The latest film to be called American Something is American Ultra; an action/comedy about a slacker couple (Jesse Eisenberg and Kristen Stewart) whose burnout lives are turned upside down when he turns out to be a sleeper agent, targeted for assassination by the CIA. Why? Because this is a “stoner” movie, and “stoner” is Hollywood shorthand for “lazy”.
Screenwriter Max Landis (son of John) has blamed the film’s box office failure on a lack of appetite for original ideas. It’s an interesting use of the word “original”, given that the movie shares a premise with 1996 actioner The Long Kiss Goodnight – and that wasn’t exactly clever to begin with; this was the film where Geena Davis realised she was a sleeper agent because she could chop carrots really quickly (why not assume you were a chef?). But at least the Samuel L. Jackson movie was a certain amount of fun; American Ultra is just ultra boring.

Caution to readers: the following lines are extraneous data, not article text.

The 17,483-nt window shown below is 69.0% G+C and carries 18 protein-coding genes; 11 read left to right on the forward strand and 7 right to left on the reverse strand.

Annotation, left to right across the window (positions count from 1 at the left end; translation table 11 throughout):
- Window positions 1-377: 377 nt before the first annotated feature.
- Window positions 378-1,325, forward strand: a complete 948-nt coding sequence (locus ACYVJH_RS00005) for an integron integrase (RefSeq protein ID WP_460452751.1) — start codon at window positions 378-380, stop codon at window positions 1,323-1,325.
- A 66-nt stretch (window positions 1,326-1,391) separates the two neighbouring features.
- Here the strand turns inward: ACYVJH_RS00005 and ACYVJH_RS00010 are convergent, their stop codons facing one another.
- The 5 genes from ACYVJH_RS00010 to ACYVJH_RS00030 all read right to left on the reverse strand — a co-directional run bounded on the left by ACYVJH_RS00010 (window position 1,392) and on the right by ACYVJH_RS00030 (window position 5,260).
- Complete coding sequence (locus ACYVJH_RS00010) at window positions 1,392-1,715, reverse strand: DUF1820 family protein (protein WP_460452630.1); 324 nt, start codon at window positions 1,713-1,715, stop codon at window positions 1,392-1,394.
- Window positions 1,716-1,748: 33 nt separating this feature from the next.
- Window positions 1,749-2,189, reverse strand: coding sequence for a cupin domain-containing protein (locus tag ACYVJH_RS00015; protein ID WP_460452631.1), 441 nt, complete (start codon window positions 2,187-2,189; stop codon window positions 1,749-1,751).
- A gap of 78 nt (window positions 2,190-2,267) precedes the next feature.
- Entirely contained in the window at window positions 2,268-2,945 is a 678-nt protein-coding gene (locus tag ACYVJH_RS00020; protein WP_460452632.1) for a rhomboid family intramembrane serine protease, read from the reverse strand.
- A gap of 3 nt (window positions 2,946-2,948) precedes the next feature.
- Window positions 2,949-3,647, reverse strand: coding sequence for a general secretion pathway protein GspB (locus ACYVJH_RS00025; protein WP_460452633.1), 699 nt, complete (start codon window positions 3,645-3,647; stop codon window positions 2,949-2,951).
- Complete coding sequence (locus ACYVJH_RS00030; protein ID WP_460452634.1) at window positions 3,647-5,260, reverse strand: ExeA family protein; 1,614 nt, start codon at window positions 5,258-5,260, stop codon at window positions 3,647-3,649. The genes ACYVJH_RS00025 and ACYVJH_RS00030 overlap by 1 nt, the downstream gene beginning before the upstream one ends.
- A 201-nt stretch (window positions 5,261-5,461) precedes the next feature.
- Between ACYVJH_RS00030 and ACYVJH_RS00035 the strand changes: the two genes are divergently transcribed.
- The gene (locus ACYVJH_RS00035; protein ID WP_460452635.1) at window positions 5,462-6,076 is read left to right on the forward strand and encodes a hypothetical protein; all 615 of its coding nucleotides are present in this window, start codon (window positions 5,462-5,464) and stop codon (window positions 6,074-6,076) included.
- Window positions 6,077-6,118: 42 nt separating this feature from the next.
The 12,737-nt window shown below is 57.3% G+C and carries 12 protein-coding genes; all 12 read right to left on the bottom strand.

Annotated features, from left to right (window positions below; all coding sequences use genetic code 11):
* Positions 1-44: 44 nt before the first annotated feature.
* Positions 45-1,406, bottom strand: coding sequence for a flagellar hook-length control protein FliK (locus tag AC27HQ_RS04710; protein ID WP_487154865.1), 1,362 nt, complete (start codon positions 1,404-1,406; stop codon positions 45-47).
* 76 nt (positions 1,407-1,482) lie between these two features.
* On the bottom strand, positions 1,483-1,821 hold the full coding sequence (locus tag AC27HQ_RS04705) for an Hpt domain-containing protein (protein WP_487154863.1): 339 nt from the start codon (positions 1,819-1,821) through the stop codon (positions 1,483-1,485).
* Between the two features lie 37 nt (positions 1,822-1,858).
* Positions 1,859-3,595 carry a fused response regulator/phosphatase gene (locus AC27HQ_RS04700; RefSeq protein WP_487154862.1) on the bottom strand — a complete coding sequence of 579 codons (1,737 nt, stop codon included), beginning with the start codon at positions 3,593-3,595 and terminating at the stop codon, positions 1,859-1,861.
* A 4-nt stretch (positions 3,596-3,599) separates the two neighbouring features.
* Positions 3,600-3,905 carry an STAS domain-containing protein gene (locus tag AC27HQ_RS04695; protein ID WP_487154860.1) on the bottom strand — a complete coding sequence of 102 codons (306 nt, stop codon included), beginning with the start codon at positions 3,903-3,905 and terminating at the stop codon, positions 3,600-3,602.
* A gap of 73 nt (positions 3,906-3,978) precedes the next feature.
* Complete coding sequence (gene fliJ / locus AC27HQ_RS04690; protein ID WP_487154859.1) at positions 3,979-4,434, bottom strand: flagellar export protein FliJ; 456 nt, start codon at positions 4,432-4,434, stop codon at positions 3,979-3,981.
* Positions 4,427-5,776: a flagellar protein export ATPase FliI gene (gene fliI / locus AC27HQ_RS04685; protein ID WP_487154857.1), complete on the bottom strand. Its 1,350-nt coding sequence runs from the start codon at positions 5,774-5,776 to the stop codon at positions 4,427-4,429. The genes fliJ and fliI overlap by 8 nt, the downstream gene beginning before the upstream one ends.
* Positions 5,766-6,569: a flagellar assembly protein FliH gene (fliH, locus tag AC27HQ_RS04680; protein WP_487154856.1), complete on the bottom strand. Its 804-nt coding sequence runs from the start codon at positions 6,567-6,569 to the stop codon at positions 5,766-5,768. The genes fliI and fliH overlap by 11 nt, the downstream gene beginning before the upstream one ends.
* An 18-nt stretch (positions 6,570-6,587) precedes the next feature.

Landis combines unfunny stoner comedy with unexciting ultra-violence. Do stoners like ultra-violence? Doesn’t it harsh their mellow? As ill-conceived combinations go, this is up there with the time my uni housemate decided to save time before a night out by drinking a can of Guinness in the shower.
Eisenberg and Stewart do have a degree of slacker charm; this is the kind of bumbling loser role with which he made his name. And the rest of the cast do their best with the uninspired material, including Topher Grace, Connie Britton and Tony Hale, who actually pilots a drone at one point, just like his character in Arrested Development – although that was because he thought it was a video game, and didn’t realise he was actually killing people. If only there was an idea that funny in American Ultra.
Witless, tiresome and incoherent, American Ultra is a chortle-free chore of a movie, whose comedy elements are unfunny and thriller elements unthrilling. Those of us waiting for Topher Grace to do something as good as That ’70s Show will have to wait a little longer.